Kelli Harrington confesses that she was one of those "gigglers" in yoga class. Always engaged in some sort of outdoor cardio — running, skiing, sledding, hiking — the contrast of slow-moving yoga was a jolt to her system.
"My first yoga class, it was so slow it was like torture," she said. "I remember going and I would break out laughing. It just felt uncomfortable to go that slow. I needed to move. It was almost like running me, like I was a puppy or a dog."
She ultimately found her calling with yoga, opening a studio at the Monroe YMCA before taking three 200-hour teacher trainings. One of those was led by Jonny Kest in Birmingham, also attended by now-business partner, Nicole Ferguson.
"We both were placed in Ann Arbor when (Center for Yoga) opened up the new location," Kelli recalls. "Everybody in Ann Arbor seemed to be more comfortable with Iyengar style — more guided ashtanga. There was a huge yoga community in Ann Arbor, but this kind of hot yoga — like go on your own — was so new."
Center for Yoga ultimately closed its Ann Arbor location, leaving the newly-converted hot yoga fanatics in the area without a place to practice.
"There were students that approached us to get together and open a studio, and we thought, 'Why not?'"
Two Years Strong
It's been two years since Nicole and Kelli opened their studio together — an experience that has forged a lasting friendship.
"We have become great friends ever since this," said Kelli. "I couldn't ask for a better partner. Total opposites in so many ways, but then, we're not. It's funny what you see when you get to know somebody. We complement each other very well."
For Kelli, the journey of Red Yoga has been all about humility. With a vibrant, larger-than-life personality, she says the biggest thing yoga has taught her is that she can't beat it.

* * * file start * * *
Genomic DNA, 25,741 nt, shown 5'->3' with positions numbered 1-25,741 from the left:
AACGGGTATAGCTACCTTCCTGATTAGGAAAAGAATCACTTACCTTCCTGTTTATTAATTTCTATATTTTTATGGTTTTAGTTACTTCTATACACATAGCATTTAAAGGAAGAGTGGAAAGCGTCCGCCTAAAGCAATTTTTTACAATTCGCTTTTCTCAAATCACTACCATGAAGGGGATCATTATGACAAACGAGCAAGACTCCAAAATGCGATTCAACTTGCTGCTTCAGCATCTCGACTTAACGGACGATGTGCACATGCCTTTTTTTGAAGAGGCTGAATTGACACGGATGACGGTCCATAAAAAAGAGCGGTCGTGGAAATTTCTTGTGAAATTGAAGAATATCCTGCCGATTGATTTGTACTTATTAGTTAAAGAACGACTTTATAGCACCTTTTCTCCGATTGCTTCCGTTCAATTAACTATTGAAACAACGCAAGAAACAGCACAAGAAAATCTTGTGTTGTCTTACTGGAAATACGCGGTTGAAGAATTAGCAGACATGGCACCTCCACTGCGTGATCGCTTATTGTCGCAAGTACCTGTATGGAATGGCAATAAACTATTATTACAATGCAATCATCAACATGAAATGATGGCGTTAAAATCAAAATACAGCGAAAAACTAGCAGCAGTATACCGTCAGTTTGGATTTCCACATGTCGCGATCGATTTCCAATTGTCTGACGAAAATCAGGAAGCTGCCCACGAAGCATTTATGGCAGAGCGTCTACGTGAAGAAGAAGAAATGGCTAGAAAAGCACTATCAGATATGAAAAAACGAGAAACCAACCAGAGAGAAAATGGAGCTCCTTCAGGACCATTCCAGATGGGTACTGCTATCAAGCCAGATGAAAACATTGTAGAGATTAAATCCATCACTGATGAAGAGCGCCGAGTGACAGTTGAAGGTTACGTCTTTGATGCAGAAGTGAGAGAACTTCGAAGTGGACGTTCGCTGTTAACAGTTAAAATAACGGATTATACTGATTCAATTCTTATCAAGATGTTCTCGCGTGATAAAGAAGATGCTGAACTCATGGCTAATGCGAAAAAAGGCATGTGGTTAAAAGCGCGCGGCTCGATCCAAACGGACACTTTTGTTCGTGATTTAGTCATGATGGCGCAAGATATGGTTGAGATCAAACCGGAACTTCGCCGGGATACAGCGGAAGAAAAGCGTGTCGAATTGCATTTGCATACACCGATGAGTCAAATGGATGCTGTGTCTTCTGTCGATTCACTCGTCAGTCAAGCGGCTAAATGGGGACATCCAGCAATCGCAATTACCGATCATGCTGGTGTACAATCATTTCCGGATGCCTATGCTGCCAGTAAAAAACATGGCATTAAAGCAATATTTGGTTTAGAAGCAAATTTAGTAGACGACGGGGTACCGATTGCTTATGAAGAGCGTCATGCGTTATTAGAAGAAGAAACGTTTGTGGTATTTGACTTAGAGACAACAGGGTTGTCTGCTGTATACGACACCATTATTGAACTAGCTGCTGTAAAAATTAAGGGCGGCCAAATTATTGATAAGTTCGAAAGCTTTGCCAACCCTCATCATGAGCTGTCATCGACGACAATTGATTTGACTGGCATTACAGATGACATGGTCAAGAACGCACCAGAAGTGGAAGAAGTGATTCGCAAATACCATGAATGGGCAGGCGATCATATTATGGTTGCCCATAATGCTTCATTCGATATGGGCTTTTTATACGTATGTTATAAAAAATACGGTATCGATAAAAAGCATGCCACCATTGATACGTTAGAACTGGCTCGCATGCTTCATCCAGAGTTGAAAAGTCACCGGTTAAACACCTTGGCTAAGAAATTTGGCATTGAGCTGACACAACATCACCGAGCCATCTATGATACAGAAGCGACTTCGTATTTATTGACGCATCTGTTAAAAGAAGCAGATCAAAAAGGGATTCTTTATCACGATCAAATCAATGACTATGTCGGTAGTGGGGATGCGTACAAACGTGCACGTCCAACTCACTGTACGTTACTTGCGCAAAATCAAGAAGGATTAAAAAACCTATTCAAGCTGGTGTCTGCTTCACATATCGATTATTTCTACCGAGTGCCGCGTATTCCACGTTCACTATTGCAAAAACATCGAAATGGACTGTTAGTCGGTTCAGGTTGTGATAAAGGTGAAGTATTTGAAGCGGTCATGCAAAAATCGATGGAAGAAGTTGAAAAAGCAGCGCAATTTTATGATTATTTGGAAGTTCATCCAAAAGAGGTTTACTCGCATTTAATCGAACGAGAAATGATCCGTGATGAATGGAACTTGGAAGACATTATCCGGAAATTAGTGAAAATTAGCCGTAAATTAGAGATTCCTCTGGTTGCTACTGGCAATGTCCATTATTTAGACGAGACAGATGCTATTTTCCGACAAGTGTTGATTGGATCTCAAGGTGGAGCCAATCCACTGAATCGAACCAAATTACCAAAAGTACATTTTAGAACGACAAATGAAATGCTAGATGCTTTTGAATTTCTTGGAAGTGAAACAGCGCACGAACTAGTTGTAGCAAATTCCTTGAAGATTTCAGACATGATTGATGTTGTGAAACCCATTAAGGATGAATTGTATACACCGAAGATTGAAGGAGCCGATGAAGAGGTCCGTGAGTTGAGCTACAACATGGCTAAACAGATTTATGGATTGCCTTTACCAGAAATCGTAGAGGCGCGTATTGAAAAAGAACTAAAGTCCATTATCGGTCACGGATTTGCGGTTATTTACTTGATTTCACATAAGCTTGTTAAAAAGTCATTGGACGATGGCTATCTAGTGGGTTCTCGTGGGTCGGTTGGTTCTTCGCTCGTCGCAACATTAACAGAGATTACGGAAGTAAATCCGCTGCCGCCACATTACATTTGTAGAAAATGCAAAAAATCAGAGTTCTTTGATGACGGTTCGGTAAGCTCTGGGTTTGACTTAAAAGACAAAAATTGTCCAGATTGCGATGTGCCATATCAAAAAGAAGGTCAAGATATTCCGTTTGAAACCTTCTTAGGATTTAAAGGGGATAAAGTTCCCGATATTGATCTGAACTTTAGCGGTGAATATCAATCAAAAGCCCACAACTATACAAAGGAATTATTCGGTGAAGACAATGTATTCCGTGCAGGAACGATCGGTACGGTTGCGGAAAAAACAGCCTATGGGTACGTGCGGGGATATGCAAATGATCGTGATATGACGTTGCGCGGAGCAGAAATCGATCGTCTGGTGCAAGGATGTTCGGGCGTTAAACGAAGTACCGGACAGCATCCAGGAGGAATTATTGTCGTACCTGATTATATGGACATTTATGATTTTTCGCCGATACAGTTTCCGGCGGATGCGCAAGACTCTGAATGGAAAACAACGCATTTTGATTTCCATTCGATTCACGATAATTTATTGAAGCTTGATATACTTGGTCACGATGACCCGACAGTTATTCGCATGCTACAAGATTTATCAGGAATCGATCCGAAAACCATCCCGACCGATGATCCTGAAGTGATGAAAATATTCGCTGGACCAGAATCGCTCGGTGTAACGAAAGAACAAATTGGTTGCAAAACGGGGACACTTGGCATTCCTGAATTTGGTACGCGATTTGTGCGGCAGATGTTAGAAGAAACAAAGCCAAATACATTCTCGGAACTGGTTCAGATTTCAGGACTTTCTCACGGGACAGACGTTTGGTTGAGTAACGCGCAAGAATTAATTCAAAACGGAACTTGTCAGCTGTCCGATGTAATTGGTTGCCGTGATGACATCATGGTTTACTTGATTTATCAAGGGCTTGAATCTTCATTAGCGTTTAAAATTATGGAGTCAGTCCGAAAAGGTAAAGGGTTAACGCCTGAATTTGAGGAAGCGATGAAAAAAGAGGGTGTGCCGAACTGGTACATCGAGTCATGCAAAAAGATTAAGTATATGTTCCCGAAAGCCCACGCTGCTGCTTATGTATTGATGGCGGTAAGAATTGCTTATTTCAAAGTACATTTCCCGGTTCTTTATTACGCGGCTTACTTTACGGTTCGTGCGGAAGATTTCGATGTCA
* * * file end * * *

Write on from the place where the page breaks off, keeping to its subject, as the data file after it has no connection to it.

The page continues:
"I have always been able to go to a class whether it was Tae Bo or kickboxing or step aerobics, and I could memorize the routine after one time," she said. "It just came easy to me. At age eight doing 'The Firm' tapes with my sister.
"So every time I would go through a training, it would excite me to learn more."
She is also humbled by the students who attend Red Yoga — everyone from college students to physicians at University of Michigan hospital. When Kelli does take a class (and she says Nicole pulls out all the stops when she does), she realizes just what her own students are able to do.
"I can hold postures forever," she said, "it's very hard to get me to drop my knees just because I've been teaching for 20-something years. But, man, that heat.
"During a recent class, I had to keep telling myself, 'Oh my god, you can not ask these people to do these Logs for you if you drop your knees.' So, for me, it was an uplifting, humbling experience, because I held it just on that pure fact that I expect that from my students. To get out of their comfort zone."
Inspired by Community
In the two years that Red Yoga has been in existence, Kelli and Nicole have created a genuine community. One or the other (sometimes both) comes to the studio every day and they get to know the people who walk through the door.
"Our students know they can come talk to us," said Kelli. "You see either Nicole or I every day. People know there's always someone they can call. If someone can't afford yoga, there's somebody that can. We have scholarships. We have students that give money just for people to have teacher training that can't afford it, and they don't want anybody to know.
"There are a lot of little things that happen behind the scenes that are really cool. It's a good studio."
Kelli and Nicole are looking to expand that community as they continue their partnership, growing to other studios and other cities. While they are looking to open more studios in the future, the first step is moving to a bigger space -- from the west side of Ann Arbor to Downtown.